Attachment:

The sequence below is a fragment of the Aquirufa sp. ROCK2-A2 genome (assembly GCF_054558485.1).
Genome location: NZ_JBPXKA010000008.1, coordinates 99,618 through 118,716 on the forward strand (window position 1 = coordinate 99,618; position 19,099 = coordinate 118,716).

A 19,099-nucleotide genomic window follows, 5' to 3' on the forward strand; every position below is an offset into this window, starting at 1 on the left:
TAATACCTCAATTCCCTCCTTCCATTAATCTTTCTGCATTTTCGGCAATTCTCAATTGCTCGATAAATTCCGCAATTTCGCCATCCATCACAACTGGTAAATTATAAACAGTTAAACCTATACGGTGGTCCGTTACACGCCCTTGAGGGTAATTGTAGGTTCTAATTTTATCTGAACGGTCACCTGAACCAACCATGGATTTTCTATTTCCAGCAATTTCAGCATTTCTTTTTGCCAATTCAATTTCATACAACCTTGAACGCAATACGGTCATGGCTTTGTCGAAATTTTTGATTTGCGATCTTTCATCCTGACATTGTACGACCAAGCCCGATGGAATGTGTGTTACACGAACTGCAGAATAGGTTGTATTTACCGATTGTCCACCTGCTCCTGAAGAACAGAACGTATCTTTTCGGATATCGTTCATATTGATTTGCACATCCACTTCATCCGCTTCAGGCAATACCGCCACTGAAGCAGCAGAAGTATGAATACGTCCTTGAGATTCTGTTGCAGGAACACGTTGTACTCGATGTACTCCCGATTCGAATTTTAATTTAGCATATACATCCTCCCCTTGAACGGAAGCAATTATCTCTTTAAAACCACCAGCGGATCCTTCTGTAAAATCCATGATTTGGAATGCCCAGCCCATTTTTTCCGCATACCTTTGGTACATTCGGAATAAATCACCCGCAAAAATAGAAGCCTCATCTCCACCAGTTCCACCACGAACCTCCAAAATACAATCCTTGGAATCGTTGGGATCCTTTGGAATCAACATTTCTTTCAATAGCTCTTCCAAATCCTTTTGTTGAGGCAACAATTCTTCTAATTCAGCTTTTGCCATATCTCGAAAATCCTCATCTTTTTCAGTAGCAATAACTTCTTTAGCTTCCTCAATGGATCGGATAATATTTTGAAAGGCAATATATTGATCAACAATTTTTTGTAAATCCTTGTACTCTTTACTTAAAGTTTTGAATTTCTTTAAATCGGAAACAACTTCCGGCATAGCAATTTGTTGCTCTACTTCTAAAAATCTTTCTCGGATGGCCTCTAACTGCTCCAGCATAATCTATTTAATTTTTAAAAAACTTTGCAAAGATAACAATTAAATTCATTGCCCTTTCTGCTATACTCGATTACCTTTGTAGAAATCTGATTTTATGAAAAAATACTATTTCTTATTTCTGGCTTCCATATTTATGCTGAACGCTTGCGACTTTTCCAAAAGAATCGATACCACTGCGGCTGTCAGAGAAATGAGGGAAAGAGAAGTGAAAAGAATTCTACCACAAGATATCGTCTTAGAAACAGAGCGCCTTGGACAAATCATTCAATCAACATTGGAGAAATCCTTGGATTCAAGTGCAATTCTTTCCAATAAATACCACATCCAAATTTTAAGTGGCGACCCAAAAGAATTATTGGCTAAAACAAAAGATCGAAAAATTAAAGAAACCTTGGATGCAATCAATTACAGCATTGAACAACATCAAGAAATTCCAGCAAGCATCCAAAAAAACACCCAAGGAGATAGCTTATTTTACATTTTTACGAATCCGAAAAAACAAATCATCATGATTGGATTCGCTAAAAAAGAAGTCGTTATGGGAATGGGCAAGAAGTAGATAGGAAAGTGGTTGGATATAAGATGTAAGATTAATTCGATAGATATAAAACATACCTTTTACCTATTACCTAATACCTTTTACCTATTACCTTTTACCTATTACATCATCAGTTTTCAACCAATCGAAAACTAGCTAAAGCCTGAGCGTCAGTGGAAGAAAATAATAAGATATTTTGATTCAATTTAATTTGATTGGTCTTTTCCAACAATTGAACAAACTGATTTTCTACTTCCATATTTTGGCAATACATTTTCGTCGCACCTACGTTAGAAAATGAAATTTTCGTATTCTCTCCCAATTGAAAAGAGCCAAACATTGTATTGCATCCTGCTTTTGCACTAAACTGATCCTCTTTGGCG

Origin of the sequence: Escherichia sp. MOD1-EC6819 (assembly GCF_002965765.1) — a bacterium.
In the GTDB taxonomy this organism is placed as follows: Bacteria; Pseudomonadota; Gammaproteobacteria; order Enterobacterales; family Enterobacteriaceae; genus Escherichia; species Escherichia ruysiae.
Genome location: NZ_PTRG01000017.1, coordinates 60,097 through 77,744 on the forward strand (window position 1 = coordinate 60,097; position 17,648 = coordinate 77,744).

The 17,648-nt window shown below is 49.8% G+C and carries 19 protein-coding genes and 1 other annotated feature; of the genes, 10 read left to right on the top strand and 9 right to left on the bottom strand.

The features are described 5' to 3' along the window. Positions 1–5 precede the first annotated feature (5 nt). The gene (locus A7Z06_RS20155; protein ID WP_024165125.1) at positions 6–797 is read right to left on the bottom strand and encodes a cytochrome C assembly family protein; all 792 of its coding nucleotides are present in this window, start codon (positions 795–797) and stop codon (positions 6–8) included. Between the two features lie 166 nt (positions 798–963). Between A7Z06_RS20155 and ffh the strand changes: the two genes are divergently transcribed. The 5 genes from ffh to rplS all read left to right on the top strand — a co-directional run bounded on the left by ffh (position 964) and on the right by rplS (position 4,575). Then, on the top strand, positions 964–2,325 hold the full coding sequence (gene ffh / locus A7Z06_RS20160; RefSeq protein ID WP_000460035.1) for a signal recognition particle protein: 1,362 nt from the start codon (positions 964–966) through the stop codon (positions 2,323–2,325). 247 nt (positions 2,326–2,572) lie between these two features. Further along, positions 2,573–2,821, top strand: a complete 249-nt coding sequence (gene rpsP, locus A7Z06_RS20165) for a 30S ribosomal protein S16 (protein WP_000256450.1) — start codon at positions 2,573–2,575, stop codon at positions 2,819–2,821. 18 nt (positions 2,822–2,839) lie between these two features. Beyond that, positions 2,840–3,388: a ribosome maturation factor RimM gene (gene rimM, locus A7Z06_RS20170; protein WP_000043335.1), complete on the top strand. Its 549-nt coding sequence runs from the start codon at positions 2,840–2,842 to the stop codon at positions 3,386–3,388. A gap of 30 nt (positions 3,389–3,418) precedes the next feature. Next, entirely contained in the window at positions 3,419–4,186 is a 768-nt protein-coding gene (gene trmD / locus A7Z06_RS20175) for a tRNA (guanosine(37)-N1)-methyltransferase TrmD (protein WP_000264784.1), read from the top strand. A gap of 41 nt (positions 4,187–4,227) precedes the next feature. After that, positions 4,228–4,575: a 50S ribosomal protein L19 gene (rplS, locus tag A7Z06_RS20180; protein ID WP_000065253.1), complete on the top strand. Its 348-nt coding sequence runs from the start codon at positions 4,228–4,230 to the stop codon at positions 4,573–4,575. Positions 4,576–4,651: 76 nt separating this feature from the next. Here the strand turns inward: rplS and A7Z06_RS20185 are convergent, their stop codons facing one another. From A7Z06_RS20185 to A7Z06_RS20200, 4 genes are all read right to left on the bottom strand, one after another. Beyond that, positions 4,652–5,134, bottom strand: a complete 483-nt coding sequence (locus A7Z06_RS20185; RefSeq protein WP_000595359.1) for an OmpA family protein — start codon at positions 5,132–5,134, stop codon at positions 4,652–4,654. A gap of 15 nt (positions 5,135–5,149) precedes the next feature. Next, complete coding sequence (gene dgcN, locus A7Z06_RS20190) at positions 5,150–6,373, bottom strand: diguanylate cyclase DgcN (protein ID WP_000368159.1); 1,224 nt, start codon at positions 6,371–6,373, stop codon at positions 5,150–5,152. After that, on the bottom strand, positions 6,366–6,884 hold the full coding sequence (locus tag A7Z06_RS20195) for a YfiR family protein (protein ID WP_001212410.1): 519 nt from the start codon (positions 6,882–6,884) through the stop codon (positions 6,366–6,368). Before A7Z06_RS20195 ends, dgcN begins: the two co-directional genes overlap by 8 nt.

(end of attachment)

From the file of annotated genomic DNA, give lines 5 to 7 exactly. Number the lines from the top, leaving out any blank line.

Origin of the sequence: Escherichia sp. MOD1-EC6819 (assembly GCF_002965765.1) — a bacterium.
In the GTDB taxonomy this organism is placed as follows: Bacteria; Pseudomonadota; Gammaproteobacteria; order Enterobacterales; family Enterobacteriaceae; genus Escherichia; species Escherichia ruysiae.
Genome location: NZ_PTRG01000017.1, coordinates 60,097 through 77,744 on the forward strand (window position 1 = coordinate 60,097; position 17,648 = coordinate 77,744).